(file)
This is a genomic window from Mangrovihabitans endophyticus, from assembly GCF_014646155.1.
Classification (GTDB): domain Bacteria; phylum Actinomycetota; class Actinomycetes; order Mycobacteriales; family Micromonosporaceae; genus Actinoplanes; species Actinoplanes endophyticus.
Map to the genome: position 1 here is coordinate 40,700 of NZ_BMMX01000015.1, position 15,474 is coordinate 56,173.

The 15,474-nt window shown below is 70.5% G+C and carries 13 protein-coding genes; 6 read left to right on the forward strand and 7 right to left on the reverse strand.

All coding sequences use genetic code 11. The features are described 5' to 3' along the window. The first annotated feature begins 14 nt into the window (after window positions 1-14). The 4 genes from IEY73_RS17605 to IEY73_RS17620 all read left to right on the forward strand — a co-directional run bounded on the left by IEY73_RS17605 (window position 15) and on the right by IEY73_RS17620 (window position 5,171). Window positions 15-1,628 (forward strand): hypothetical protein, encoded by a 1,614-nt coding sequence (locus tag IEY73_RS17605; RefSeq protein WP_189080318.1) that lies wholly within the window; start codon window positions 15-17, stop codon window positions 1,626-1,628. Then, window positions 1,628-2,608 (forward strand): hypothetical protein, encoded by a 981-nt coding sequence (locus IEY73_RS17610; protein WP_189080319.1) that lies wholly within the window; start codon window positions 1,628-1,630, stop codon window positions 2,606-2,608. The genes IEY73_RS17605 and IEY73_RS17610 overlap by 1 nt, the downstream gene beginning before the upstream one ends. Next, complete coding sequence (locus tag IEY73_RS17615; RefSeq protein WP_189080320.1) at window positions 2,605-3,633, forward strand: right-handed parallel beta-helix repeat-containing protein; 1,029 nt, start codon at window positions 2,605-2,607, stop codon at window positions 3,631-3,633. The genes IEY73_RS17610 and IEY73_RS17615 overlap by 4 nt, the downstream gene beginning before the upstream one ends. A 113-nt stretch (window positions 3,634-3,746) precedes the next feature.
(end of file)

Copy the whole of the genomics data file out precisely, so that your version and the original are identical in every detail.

This is a genomic window from Mangrovihabitans endophyticus, from assembly GCF_014646155.1.
Classification (GTDB): domain Bacteria; phylum Actinomycetota; class Actinomycetes; order Mycobacteriales; family Micromonosporaceae; genus Actinoplanes; species Actinoplanes endophyticus.
Map to the genome: position 1 here is coordinate 40,700 of NZ_BMMX01000015.1, position 15,474 is coordinate 56,173.

The 15,474-nt window shown below is 70.5% G+C and carries 13 protein-coding genes; 6 read left to right on the forward strand and 7 right to left on the reverse strand.

All coding sequences use genetic code 11. The features are described 5' to 3' along the window. The first annotated feature begins 14 nt into the window (after window positions 1-14). The 4 genes from IEY73_RS17605 to IEY73_RS17620 all read left to right on the forward strand — a co-directional run bounded on the left by IEY73_RS17605 (window position 15) and on the right by IEY73_RS17620 (window position 5,171). Window positions 15-1,628 (forward strand): hypothetical protein, encoded by a 1,614-nt coding sequence (locus tag IEY73_RS17605; RefSeq protein WP_189080318.1) that lies wholly within the window; start codon window positions 15-17, stop codon window positions 1,626-1,628. Then, window positions 1,628-2,608 (forward strand): hypothetical protein, encoded by a 981-nt coding sequence (locus IEY73_RS17610; protein WP_189080319.1) that lies wholly within the window; start codon window positions 1,628-1,630, stop codon window positions 2,606-2,608. The genes IEY73_RS17605 and IEY73_RS17610 overlap by 1 nt, the downstream gene beginning before the upstream one ends. Next, complete coding sequence (locus tag IEY73_RS17615; RefSeq protein WP_189080320.1) at window positions 2,605-3,633, forward strand: right-handed parallel beta-helix repeat-containing protein; 1,029 nt, start codon at window positions 2,605-2,607, stop codon at window positions 3,631-3,633. The genes IEY73_RS17610 and IEY73_RS17615 overlap by 4 nt, the downstream gene beginning before the upstream one ends. A 113-nt stretch (window positions 3,634-3,746) precedes the next feature.